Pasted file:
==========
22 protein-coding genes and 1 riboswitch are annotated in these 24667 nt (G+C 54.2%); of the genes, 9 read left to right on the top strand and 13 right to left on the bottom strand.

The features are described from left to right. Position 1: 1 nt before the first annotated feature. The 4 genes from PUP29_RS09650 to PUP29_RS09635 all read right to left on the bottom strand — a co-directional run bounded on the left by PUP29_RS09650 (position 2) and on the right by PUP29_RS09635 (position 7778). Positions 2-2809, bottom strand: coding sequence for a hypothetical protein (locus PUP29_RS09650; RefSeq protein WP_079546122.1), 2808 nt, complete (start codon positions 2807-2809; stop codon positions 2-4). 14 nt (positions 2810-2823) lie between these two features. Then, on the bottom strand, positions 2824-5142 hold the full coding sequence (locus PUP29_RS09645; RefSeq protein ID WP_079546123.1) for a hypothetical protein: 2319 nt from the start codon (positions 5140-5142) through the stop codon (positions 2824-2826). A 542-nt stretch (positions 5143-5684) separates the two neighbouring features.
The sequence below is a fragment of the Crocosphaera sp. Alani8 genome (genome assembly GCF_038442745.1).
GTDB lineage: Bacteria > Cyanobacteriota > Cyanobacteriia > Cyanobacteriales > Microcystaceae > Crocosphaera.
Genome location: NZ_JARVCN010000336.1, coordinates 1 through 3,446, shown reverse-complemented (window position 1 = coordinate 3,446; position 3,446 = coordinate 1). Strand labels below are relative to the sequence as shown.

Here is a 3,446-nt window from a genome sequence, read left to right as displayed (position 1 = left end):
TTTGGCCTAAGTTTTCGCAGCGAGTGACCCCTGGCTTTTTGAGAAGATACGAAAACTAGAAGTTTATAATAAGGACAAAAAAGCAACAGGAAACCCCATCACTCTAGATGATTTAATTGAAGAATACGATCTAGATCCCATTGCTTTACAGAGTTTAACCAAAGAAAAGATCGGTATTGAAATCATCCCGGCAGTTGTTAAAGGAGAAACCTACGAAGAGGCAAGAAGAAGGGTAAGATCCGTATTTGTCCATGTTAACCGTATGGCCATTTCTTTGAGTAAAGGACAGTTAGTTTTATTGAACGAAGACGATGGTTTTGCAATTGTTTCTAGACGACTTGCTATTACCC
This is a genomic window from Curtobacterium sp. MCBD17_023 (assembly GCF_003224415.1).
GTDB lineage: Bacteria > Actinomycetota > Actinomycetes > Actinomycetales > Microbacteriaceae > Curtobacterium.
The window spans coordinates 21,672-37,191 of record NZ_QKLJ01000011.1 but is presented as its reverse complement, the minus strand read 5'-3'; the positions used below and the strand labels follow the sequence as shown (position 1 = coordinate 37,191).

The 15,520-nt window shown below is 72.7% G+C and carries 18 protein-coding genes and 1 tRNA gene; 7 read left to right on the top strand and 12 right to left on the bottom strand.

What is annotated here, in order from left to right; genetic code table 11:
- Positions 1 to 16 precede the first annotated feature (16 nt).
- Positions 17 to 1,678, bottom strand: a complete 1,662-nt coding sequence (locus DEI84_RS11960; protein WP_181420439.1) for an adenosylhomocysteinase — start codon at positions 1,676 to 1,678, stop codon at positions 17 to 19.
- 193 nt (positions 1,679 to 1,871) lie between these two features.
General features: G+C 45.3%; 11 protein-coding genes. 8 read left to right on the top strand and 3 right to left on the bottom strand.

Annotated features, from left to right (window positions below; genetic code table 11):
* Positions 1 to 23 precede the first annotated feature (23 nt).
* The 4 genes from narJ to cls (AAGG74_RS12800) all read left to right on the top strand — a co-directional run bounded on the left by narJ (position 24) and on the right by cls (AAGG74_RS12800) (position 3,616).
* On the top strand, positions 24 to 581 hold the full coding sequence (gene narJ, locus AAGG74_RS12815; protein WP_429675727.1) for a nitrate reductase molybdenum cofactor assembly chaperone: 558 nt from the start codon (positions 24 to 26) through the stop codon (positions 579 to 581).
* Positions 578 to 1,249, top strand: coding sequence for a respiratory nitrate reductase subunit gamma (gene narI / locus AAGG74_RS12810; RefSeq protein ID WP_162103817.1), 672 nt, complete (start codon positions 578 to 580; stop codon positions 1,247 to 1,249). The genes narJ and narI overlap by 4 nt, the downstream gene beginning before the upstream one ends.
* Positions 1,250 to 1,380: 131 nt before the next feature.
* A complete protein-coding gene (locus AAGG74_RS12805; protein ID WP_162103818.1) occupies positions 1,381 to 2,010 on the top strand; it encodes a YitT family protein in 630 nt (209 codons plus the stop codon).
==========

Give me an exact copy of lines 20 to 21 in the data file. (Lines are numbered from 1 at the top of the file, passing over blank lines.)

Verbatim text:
* On the top strand, positions 24 to 581 hold the full coding sequence (gene narJ, locus AAGG74_RS12815; protein WP_429675727.1) for a nitrate reductase molybdenum cofactor assembly chaperone: 558 nt from the start codon (positions 24 to 26) through the stop codon (positions 579 to 581).
* Positions 578 to 1,249, top strand: coding sequence for a respiratory nitrate reductase subunit gamma (gene narI / locus AAGG74_RS12810; RefSeq protein ID WP_162103817.1), 672 nt, complete (start codon positions 578 to 580; stop codon positions 1,247 to 1,249). The genes narJ and narI overlap by 4 nt, the downstream gene beginning before the upstream one ends.